Poverty, marginalisation and abuse can have a dramatic impact on the level and quality of education a young person receives.
Various projects have been established around the world to try and fill the gap, offering specialist learning programmes and support.
Spain: Collateral Damage
Spain’s financial crisis has left some parents struggling to support their children through school.
According to UNICEF, nearly 2.3 million young people are living in poverty in the country.
The Red Cross is supporting families finding it difficult to make ends meet. Among other things, it provides educational materials for students.
Education is free and compulsory in Spain, but there are fears the country’s economic woes are having an impact on learning.
China: Working Classes
China’s booming economy relies on millions of migrant workers from the countryside, but they often suffer from discrimination and are relegated to low-paid, sometimes dangerous jobs.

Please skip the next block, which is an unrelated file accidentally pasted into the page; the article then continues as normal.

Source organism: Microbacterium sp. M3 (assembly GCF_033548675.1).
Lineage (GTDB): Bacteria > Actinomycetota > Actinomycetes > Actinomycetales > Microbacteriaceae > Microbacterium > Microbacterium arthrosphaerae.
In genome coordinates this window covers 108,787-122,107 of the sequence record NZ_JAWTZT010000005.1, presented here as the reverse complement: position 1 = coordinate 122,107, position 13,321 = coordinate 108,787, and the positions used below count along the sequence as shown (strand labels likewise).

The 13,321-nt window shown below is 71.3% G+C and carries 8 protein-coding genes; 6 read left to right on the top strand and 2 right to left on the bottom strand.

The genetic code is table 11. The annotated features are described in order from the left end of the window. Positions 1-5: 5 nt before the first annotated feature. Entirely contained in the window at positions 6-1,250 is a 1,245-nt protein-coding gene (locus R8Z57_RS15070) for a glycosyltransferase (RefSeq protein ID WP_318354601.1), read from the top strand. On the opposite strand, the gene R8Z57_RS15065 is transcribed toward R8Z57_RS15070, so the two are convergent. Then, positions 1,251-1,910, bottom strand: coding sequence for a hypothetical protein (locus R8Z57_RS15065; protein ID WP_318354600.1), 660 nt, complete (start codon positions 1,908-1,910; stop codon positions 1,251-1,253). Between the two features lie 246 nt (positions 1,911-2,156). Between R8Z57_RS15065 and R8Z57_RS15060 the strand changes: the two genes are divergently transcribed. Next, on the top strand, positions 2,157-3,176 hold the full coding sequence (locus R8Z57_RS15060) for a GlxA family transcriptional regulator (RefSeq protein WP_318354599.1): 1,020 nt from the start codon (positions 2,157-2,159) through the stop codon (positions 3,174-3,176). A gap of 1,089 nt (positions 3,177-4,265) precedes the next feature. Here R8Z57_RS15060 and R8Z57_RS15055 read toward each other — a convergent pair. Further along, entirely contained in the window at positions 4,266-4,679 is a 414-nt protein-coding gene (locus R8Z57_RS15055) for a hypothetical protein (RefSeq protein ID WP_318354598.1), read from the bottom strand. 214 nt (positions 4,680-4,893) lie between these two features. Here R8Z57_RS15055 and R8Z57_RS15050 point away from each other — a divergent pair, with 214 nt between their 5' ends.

Under the country’s registration system, these workers are not entitled to welfare assistance or public education.
But things are starting to look up for those hoping to boost their education and skills.
The Beijing Municipal Labour Union has developed a university-level education service. Around 140 people attend classes at weekends.
Philippines: Once in a shelter
Domestic and international people trafficking is rife in the Philippines, putting many young people, especially women, in danger of physical and sexual abuse.
As the government cracks down on smugglers, non-government organisations are helping victims to look to the future.
‘My Refuge House,’ in Cebu province, provides specialist learning programmes and support for young people. It is hoping to expand its work in the future, offering 42 places.